As I entered my temporary off-campus home in St. Petersburg Russia, I heeded something peculiar. There was this festival going on near my home. The sounds and smells enchanted me into the festival. As I entered, I noticed many stands selling pancakes, and playing distinctive games. Then it clicked; it was Maslenitsa week! I was thrilled to see what my grandparents had talked about back home. My host explained to me that this was an opportunity for different Slavic people to get together from diverse locations to celebrate a mutual and ancient Russian tradition. Being an active participant in my Russian community and other cultural-bonding events at home is what naturally drew me to this short-term exchange program. I and other short term exchange students from around the globe would have an opportunity to learn more about the heritage of Russia, and also create a stronger network of understanding between our current locations and its cultures as well.
While most of our time in St. Petersburg was spent developing our understanding of Russia's rich culture, it turned out that we were given the opportunity to work for an organization called Habitat for Humanity in the local city of Novgorod. In this service we would renovate apartments in the area that were practically crumbling to the ground, with resourceful materials. When we arrived, it seemed as though a hurricane had hit. The emotions I felt left me speechless. During this service I met a boy named Nattapong from Thailand. We discussed the hardships people faced living in the apartments that we were helping to rebuild, which sparked a conversation on our current cultures as well. He told me exciting traditions of his culture such as: going to the Chiang Mai Flower Festival, participating in visual arts and crafts, and many others. I talked about my location, Chicago Illinois, and its many pastimes, such as: eating hot dogs, going out to baseball games, and xxxx. Even though we lived thousands of miles apart, we had this invisible connection that made us similar in terms of a longing to of understand the people around us. When he heard xxxx, he had no clue about it, since he did not have such an opportunity in his home. From this experience I realized that I wanted to learn more about cultures around the world, and participate in services as I was doing now to make lives easier.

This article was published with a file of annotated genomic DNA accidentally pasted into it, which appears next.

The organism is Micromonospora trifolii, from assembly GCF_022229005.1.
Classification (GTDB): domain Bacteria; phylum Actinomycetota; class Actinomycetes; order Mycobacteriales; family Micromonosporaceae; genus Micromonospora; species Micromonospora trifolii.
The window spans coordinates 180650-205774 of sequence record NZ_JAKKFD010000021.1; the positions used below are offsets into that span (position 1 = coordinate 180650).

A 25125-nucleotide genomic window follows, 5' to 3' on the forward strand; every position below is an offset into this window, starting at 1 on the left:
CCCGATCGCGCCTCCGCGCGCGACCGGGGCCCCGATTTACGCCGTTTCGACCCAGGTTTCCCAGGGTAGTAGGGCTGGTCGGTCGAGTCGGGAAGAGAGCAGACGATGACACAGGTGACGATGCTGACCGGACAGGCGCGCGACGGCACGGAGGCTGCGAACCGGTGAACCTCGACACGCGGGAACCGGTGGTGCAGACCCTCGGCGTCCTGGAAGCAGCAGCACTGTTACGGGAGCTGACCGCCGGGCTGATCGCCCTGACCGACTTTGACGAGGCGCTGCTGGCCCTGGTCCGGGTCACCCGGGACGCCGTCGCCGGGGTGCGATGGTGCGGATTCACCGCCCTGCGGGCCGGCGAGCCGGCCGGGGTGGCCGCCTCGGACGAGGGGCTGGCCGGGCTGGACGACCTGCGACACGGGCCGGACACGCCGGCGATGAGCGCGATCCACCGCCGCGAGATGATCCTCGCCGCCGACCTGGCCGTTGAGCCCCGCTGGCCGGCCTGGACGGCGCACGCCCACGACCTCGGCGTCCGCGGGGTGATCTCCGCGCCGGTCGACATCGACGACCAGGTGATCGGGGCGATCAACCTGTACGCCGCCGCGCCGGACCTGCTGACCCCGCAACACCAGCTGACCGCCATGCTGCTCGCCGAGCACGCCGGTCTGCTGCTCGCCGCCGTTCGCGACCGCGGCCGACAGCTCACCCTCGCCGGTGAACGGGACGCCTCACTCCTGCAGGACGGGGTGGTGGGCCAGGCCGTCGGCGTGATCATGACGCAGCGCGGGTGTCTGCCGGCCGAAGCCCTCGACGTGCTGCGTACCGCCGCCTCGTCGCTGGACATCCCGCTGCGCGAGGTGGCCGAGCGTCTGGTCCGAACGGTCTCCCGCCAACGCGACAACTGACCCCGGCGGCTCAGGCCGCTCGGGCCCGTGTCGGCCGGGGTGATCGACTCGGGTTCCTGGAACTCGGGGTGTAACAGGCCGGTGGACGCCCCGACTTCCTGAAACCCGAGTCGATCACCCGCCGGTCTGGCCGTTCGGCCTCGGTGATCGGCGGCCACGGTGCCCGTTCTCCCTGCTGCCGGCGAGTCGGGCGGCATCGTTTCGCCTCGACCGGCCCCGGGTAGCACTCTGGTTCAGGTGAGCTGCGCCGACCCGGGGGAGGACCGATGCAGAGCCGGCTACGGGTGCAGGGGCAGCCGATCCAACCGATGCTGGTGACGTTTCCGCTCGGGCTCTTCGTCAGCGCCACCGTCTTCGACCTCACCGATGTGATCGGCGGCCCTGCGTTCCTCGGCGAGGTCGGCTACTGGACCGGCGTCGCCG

If I am given a chance to join the community at the University of Wisconsin-madison, I would be able to tell students about my experiences in community services I participated in, and also about the rich cultures of Russia and the many others that can in turn help us understand why people have the mentalities they do. I would make it an effort to form a club of my own to influence people who live where they have not inter-mingled with other countries traditions, in the purpose of them feeling the passion, the sadness, the ambitions, the spices that evolve their lives that other countries feel. The exemplary international study abroad program at Madison is one I could contribute both my compassion and knowledge to. At the University of Madison I would not only be a culture major, but a volunteer and leader as well. One quotes, that is said by Andre Malraux, that expresses my desire to understand peoples culture is: "Culture is the sum of all the forms of art, of love, and of thought, which, in the course or centuries, have enabled man to be less enslaved."
Thank you very much for helping me with the grammar/punctuation mistakes. Does my essay effectively answer the prompt in a unique way though? How should I make it more powerful?
As I entered my temporary off-campus home in St. Petersburg Russia, I heeded something peculiar----Can you replace SOMETHING with a word that is more specific? I think that would make the sentence more interesting.
This is a strong essay! I think it will be well-received. You tell the story in an interesting way, and you are the sort of thoughtful person they want in their learning community. Nice job! To make it stronger, you might segue into talking about your career goals... as if you can't stop thinking and talking about them because you are so driven, so resolute in your aspirations.
Well... honestly... this is just my opinion. I think you should cut some of the details of the story and balance it out with some of your goals. The story is good as an example to illustrate something else: your thoughtfulness, your dedication to a cause, etc.
So... the trick is to express your aspiration somewhere in the intro -- career goals in the intro or near the beginning of the essay -- and then continue the story in order to illustrate that way of thinking which leads to your aspiration.
So story is secondary... while the aspiration is primary.